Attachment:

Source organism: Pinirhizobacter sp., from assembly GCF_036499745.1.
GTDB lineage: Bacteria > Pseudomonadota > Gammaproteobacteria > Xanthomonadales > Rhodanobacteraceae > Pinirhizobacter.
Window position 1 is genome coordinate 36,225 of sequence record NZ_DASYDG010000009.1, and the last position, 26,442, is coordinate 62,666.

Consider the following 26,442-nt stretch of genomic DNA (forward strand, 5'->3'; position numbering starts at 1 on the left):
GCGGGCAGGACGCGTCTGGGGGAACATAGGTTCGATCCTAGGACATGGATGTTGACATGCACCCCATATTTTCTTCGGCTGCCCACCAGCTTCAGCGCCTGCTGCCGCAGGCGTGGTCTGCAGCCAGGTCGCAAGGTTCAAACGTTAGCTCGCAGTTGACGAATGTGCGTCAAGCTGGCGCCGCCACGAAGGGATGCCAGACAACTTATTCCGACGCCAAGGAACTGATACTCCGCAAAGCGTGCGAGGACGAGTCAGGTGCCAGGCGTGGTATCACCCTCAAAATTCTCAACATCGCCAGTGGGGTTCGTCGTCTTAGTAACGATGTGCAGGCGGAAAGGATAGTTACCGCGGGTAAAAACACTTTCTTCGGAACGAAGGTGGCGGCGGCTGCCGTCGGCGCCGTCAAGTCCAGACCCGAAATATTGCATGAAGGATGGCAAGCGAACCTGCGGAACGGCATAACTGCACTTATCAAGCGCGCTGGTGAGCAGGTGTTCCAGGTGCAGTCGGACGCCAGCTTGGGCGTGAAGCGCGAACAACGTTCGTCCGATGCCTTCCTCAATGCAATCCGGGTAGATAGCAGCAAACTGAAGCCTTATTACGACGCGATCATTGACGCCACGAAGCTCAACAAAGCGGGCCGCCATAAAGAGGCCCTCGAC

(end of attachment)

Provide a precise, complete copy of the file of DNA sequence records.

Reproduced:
Source organism: Pinirhizobacter sp., from assembly GCF_036499745.1.
GTDB lineage: Bacteria > Pseudomonadota > Gammaproteobacteria > Xanthomonadales > Rhodanobacteraceae > Pinirhizobacter.
Window position 1 is genome coordinate 36,225 of sequence record NZ_DASYDG010000009.1, and the last position, 26,442, is coordinate 62,666.

Consider the following 26,442-nt stretch of genomic DNA (forward strand, 5'->3'; position numbering starts at 1 on the left):
GCGGGCAGGACGCGTCTGGGGGAACATAGGTTCGATCCTAGGACATGGATGTTGACATGCACCCCATATTTTCTTCGGCTGCCCACCAGCTTCAGCGCCTGCTGCCGCAGGCGTGGTCTGCAGCCAGGTCGCAAGGTTCAAACGTTAGCTCGCAGTTGACGAATGTGCGTCAAGCTGGCGCCGCCACGAAGGGATGCCAGACAACTTATTCCGACGCCAAGGAACTGATACTCCGCAAAGCGTGCGAGGACGAGTCAGGTGCCAGGCGTGGTATCACCCTCAAAATTCTCAACATCGCCAGTGGGGTTCGTCGTCTTAGTAACGATGTGCAGGCGGAAAGGATAGTTACCGCGGGTAAAAACACTTTCTTCGGAACGAAGGTGGCGGCGGCTGCCGTCGGCGCCGTCAAGTCCAGACCCGAAATATTGCATGAAGGATGGCAAGCGAACCTGCGGAACGGCATAACTGCACTTATCAAGCGCGCTGGTGAGCAGGTGTTCCAGGTGCAGTCGGACGCCAGCTTGGGCGTGAAGCGCGAACAACGTTCGTCCGATGCCTTCCTCAATGCAATCCGGGTAGATAGCAGCAAACTGAAGCCTTATTACGACGCGATCATTGACGCCACGAAGCTCAACAAAGCGGGCCGCCATAAAGAGGCCCTCGAC